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'I'm just over the moon': Community of support gathers for wedding of gay Fargo restaurateurs

Attendees take in the wedding of Monte Jones and Jerry Erbstoesser on Friday at the Rourke Art Museum in Moorhead. Nick Wagner / The Forum1 / 4
Erbstoesser looks up toward his now husband, Jones, during the procession of the couple’s wedding Friday at the Rourke Art Museum in Moorhead. Nick Wagner / The Forum2 / 4
Jones and Erbstoesser greet guests at their reception at the Ramada Plaza and Suites in Fargo. Nick Wagner / The Forum3 / 4
Monte Jones, left, walks with husband Jerry Erbstoesser following the couple’s wedding ceremony Friday at the Rourke Art Museum in Moorhead. Nick Wagner / The Forum4 / 4

MOORHEAD – As cars rolled by and honked with approval, Monte Jones and Jerry Erbstoesser wed Friday in front of a huge crowd of guests in the afternoon heat in the courtyard of the Rourke Art Museum.

The wedding was going to be a small, intimate affair, Jones said, but grew into something much bigger as word spread that the two prominent restaurateurs were tying the knot after 11 years together.

After sending out invitations, the two got an “amazing” response from the community. More than 200 people asked to join the wedding after hearing about it, and the pair happily obliged.

“We just can’t believe the support we’re getting,” Erbstoesser said.

It’s a complete change from the Fargo-Moorhead Jones knew from his childhood. He left the area for New York City because he knew from a young age that he was gay and wouldn’t be accepted.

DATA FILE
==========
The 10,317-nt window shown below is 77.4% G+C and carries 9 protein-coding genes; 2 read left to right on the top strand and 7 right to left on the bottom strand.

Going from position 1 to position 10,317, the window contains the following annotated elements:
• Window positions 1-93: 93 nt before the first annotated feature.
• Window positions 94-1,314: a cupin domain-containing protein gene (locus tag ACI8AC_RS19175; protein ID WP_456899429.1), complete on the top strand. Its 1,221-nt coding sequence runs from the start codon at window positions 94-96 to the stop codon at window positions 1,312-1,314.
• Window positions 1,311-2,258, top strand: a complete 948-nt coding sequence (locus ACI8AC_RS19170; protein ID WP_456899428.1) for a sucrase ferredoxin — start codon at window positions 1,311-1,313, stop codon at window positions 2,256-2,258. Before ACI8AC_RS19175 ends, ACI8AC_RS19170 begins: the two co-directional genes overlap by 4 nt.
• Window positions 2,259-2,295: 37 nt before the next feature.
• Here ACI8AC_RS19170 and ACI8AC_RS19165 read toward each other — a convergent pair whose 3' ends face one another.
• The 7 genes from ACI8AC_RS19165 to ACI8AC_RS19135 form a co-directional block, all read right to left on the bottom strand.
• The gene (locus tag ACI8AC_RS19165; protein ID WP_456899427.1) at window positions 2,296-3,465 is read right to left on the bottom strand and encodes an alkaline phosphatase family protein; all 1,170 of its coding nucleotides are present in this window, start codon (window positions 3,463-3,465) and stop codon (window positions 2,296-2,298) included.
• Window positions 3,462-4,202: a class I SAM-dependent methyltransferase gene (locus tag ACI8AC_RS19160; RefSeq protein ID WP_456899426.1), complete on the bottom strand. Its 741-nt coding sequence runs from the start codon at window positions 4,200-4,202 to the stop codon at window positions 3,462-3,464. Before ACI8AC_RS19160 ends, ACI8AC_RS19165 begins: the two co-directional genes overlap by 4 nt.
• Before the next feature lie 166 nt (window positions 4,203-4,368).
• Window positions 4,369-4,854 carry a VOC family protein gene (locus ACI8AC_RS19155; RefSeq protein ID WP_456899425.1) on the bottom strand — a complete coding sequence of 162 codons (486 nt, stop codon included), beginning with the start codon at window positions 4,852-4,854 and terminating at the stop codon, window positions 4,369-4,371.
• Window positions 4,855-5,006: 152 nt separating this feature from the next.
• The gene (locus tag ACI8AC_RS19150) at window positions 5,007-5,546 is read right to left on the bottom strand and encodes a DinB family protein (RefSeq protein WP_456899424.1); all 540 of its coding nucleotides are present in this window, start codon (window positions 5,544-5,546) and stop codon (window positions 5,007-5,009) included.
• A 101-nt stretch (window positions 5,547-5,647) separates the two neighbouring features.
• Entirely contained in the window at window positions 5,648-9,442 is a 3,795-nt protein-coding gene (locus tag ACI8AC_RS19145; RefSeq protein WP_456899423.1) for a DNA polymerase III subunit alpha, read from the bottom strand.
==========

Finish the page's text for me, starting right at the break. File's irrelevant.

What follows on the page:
The crowd at the Rourke was raucous and accepting. Even passers-by stopped to watch the ceremony through the museum’s gate and passing cars honked their horns. 

The wedding came a week after the one-year anniversary of same-sex marriage legalization in Minnesota, and at least seventy-three same-sex couples have wed in Clay County so far.

But for many guests this was the first gay marriage they’d attended.

Margaret Anderson has known the couple since they got together (“They met in a parking lot in Cash Wise,” she recalled) and Erbstoesser for 25 years. It was the first gay wedding she and her husband attended, and they attested plainly to the fact that there wasn’t much of a difference.

“Really not; I was surprised at that,” she said, and her husband concurred.

“Seems pretty much the same to me,” said Tina Frogner, who was also attending a gay wedding for the first time with her husband, Don Frogner, a cousin of Jones.

“I’m going to make a toast to the Minnesota legislature that made this happen,” Don Frogner said.

The Marines veteran said he used to hold prejudice toward gays, but his attitude changed after watching his cousin and Erbstoesser’s relationship grow over more than a decade.

“This is America,” he said. “Everyone should have the chance to have no regrets.”

After being married, the party moved across state lines to the reception at the Ramada Plaza Suites in Fargo, where, technically, Jones and Erbstoesser were no longer legally married.

Carol Johnson, general manager of the hotel, is a colleague of Jones, who manages the hotel restaurant.

She said that hosting the wedding was a joy, and that there was “no difference at all” in setting up a same-sex wedding reception.

Well, there was one difference.

“This one is just special,” Johnson said, “because there’s just so much love and support for two great people.”

The packed Crystal Ballroom included guests from as far as New York, Colorado, Georgia and Canada.

“It’s wonderful that they are able to legally have this,” said Shawn Hanson, who flew in from Atlanta, Ga., where gay marriage is banned.

For their part, Jones and Erbstoesser were crying, smiling and overall ecstatic.

“I am just over the moon,” said Jones, dressed in an ornate white and black floral jacket and silver ascot.

Erbstoesser, wearing a tuxedo with a silver tie, quipped that the community support turned it into something larger.

“It’s way beyond us,” he said.